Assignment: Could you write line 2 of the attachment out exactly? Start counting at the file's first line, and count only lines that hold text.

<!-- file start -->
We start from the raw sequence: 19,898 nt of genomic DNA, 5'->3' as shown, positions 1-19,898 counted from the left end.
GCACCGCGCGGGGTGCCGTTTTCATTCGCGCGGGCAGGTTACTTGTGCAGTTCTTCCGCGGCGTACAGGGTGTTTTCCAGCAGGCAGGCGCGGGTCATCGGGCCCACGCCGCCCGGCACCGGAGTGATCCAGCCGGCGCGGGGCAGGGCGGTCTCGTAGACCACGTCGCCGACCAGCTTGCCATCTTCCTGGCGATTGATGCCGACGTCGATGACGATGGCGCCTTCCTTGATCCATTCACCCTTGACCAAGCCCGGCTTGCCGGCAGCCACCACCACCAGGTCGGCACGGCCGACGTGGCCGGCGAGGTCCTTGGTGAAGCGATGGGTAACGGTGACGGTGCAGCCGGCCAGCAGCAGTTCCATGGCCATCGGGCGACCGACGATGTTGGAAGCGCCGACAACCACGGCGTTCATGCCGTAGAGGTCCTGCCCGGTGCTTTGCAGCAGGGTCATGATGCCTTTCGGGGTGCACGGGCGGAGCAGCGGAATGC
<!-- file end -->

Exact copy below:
GCACCGCGCGGGGTGCCGTTTTCATTCGCGCGGGCAGGTTACTTGTGCAGTTCTTCCGCGGCGTACAGGGTGTTTTCCAGCAGGCAGGCGCGGGTCATCGGGCCCACGCCGCCCGGCACCGGAGTGATCCAGCCGGCGCGGGGCAGGGCGGTCTCGTAGACCACGTCGCCGACCAGCTTGCCATCTTCCTGGCGATTGATGCCGACGTCGATGACGATGGCGCCTTCCTTGATCCATTCACCCTTGACCAAGCCCGGCTTGCCGGCAGCCACCACCACCAGGTCGGCACGGCCGACGTGGCCGGCGAGGTCCTTGGTGAAGCGATGGGTAACGGTGACGGTGCAGCCGGCCAGCAGCAGTTCCATGGCCATCGGGCGACCGACGATGTTGGAAGCGCCGACAACCACGGCGTTCATGCCGTAGAGGTCCTGCCCGGTGCTTTGCAGCAGGGTCATGATGCCTTTCGGGGTGCACGGGCGGAGCAGCGGAATGC